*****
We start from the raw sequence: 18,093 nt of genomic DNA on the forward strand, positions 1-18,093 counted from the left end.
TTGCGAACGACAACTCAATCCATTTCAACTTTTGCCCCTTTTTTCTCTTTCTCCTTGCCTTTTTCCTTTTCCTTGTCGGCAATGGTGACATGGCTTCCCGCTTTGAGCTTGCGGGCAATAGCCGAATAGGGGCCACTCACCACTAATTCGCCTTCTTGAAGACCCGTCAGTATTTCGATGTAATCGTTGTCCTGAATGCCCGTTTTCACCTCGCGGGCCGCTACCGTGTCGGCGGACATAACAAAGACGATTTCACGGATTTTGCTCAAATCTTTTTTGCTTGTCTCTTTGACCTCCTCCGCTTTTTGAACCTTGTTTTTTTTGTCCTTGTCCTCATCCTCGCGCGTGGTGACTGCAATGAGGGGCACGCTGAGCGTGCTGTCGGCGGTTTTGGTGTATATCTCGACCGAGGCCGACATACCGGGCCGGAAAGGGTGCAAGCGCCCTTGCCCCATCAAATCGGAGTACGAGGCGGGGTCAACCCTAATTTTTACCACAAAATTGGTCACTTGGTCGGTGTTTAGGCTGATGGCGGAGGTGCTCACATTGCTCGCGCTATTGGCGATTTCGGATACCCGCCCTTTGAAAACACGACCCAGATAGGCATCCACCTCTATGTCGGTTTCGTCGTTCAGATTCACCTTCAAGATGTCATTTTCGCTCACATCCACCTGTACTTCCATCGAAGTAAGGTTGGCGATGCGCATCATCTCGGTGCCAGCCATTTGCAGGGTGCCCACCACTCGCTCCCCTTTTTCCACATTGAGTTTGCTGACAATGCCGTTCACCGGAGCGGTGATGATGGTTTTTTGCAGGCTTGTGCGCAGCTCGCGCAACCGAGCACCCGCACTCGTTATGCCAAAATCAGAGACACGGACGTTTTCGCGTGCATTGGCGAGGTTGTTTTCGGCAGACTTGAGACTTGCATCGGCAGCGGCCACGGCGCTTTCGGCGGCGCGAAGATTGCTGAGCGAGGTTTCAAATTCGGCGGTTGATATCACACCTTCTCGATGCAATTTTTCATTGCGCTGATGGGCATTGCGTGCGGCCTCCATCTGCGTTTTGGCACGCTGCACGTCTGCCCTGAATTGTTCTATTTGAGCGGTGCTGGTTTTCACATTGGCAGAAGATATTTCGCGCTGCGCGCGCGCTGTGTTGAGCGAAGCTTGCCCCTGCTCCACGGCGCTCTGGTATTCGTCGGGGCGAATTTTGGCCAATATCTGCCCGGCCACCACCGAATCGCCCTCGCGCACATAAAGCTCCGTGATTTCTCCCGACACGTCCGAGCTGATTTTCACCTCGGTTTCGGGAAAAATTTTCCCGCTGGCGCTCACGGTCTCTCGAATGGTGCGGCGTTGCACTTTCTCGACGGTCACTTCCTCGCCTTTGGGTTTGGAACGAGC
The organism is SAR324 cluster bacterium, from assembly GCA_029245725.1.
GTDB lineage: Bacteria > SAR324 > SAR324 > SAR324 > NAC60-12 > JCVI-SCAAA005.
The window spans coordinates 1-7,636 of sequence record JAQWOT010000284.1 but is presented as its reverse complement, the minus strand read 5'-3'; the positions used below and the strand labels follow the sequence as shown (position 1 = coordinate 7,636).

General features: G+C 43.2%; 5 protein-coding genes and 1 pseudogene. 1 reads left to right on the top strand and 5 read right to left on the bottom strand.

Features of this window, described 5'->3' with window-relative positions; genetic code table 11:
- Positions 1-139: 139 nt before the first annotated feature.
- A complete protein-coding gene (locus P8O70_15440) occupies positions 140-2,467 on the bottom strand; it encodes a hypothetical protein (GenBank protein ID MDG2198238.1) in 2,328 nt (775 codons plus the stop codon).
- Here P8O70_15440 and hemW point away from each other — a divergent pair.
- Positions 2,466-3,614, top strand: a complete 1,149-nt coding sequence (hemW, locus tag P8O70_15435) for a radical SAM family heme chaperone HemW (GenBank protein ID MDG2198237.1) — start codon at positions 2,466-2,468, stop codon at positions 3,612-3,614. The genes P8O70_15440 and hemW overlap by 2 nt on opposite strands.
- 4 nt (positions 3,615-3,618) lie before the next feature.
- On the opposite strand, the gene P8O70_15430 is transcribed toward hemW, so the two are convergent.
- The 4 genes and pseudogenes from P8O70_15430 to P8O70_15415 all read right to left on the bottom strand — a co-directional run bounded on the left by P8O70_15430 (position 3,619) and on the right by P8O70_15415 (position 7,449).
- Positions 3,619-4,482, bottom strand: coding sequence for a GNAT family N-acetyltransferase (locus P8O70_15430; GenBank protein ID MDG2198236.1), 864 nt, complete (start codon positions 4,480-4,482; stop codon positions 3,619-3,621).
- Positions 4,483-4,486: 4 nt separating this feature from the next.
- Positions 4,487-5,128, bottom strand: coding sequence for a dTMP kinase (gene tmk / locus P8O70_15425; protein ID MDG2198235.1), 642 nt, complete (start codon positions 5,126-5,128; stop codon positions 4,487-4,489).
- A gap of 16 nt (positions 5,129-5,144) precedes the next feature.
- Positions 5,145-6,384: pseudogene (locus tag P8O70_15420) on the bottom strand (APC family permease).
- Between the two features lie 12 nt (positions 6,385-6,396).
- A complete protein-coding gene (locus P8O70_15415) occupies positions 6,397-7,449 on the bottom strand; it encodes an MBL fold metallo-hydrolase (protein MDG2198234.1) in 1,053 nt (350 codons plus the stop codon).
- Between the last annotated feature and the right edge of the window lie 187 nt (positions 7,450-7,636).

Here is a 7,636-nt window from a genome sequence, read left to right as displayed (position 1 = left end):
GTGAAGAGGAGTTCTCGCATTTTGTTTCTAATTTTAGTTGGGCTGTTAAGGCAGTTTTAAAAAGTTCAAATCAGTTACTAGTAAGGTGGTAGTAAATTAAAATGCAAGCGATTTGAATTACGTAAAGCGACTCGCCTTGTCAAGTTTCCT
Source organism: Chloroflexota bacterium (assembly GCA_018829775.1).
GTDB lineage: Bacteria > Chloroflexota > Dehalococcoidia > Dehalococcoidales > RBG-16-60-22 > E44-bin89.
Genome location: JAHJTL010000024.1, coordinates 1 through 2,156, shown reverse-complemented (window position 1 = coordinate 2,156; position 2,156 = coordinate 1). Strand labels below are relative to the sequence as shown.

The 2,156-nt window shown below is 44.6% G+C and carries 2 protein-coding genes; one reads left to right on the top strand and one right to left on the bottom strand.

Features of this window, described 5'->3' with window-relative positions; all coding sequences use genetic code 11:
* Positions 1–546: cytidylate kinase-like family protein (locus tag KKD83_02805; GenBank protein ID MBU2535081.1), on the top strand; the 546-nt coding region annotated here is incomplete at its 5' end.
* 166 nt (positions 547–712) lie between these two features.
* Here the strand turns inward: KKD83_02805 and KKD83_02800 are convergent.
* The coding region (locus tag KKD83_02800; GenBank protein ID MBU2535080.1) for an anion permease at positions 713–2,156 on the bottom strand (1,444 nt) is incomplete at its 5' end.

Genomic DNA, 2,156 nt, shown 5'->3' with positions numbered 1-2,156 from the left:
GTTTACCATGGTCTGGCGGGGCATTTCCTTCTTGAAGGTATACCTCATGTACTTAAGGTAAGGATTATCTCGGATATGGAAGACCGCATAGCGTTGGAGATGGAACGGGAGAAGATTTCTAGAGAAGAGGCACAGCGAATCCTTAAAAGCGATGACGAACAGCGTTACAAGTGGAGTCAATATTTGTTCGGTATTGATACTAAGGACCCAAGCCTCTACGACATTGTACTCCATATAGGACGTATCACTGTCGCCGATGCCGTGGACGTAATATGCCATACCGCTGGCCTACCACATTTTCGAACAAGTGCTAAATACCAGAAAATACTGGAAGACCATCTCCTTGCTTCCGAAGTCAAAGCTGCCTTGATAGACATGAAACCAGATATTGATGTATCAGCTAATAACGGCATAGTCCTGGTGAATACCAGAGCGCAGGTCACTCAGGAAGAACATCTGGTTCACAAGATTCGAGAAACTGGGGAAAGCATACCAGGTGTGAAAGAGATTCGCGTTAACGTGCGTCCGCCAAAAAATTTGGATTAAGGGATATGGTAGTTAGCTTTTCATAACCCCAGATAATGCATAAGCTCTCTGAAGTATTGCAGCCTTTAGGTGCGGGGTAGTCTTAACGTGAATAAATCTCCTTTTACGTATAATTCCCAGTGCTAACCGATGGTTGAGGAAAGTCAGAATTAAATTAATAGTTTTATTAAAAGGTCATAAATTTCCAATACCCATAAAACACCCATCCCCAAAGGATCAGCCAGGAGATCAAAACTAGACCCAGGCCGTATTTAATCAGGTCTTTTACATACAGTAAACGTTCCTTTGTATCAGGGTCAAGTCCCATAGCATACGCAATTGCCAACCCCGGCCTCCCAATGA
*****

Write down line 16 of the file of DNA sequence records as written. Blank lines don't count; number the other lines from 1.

- Positions 4,483-4,486: 4 nt separating this feature from the next.